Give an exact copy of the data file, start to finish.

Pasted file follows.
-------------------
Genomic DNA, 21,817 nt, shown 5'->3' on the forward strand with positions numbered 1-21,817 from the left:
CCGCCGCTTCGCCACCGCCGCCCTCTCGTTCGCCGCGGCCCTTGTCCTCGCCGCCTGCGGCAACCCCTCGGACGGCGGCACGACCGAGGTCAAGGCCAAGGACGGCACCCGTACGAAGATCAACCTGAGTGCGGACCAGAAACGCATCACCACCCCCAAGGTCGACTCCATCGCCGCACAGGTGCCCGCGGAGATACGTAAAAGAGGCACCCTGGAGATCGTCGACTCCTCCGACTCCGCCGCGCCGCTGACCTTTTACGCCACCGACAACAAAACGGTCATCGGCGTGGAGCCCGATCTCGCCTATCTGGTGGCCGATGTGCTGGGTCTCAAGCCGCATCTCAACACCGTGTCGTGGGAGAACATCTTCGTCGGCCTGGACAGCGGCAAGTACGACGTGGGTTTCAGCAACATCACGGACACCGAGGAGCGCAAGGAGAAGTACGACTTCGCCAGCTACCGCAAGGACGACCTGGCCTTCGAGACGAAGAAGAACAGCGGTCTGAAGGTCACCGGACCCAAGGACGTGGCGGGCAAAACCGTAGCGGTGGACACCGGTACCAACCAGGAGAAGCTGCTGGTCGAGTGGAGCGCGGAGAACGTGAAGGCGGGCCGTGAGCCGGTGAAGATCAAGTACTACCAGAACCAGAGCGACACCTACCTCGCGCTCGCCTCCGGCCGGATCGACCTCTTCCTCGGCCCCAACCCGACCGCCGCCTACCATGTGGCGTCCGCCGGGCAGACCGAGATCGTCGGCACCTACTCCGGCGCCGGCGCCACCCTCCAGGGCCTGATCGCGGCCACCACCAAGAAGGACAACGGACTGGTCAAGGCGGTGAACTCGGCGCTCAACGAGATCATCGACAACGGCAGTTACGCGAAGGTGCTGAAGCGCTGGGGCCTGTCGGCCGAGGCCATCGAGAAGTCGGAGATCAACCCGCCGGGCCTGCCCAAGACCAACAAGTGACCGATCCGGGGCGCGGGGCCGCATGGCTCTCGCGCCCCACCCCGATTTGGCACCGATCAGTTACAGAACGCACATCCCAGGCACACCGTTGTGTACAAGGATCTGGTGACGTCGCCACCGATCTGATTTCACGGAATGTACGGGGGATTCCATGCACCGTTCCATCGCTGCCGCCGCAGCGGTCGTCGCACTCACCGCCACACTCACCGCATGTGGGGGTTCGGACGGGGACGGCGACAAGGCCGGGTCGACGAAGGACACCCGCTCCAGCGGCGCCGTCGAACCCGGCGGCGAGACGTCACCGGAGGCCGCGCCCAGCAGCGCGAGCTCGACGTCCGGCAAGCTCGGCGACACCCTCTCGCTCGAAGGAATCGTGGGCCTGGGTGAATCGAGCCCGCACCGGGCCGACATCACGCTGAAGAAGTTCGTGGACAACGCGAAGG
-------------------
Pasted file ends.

Genomic DNA, 21,817 nt, shown 5'->3' on the forward strand with positions numbered 1-21,817 from the left:
CCGCCGCTTCGCCACCGCCGCCCTCTCGTTCGCCGCGGCCCTTGTCCTCGCCGCCTGCGGCAACCCCTCGGACGGCGGCACGACCGAGGTCAAGGCCAAGGACGGCACCCGTACGAAGATCAACCTGAGTGCGGACCAGAAACGCATCACCACCCCCAAGGTCGACTCCATCGCCGCACAGGTGCCCGCGGAGATACGTAAAAGAGGCACCCTGGAGATCGTCGACTCCTCCGACTCCGCCGCGCCGCTGACCTTTTACGCCACCGACAACAAAACGGTCATCGGCGTGGAGCCCGATCTCGCCTATCTGGTGGCCGATGTGCTGGGTCTCAAGCCGCATCTCAACACCGTGTCGTGGGAGAACATCTTCGTCGGCCTGGACAGCGGCAAGTACGACGTGGGTTTCAGCAACATCACGGACACCGAGGAGCGCAAGGAGAAGTACGACTTCGCCAGCTACCGCAAGGACGACCTGGCCTTCGAGACGAAGAAGAACAGCGGTCTGAAGGTCACCGGACCCAAGGACGTGGCGGGCAAAACCGTAGCGGTGGACACCGGTACCAACCAGGAGAAGCTGCTGGTCGAGTGGAGCGCGGAGAACGTGAAGGCGGGCCGTGAGCCGGTGAAGATCAAGTACTACCAGAACCAGAGCGACACCTACCTCGCGCTCGCCTCCGGCCGGATCGACCTCTTCCTCGGCCCCAACCCGACCGCCGCCTACCATGTGGCGTCCGCCGGGCAGACCGAGATCGTCGGCACCTACTCCGGCGCCGGCGCCACCCTCCAGGGCCTGATCGCGGCCACCACCAAGAAGGACAACGGACTGGTCAAGGCGGTGAACTCGGCGCTCAACGAGATCATCGACAACGGCAGTTACGCGAAGGTGCTGAAGCGCTGGGGCCTGTCGGCCGAGGCCATCGAGAAGTCGGAGATCAACCCGCCGGGCCTGCCCAAGACCAACAAGTGACCGATCCGGGGCGCGGGGCCGCATGGCTCTCGCGCCCCACCCCGATTTGGCACCGATCAGTTACAGAACGCACATCCCAGGCACACCGTTGTGTACAAGGATCTGGTGACGTCGCCACCGATCTGATTTCACGGAATGTACGGGGGATTCCATGCACCGTTCCATCGCTGCCGCCGCAGCGGTCGTCGCACTCACCGCCACACTCACCGCATGTGGGGGTTCGGACGGGGACGGCGACAAGGCCGGGTCGACGAAGGACACCCGCTCCAGCGGCGCCGTCGAACCCGGCGGCGAGACGTCACCGGAGGCCGCGCCCAGCAGCGCGAGCTCGACGTCCGGCAAGCTCGGCGACACCCTCTCGCTCGAAGGAATCGTGGGCCTGGGTGAATCGAGCCCGCACCGGGCCGACATCACGCTGAAGAAGTTCGTGGACAACGCGAAGG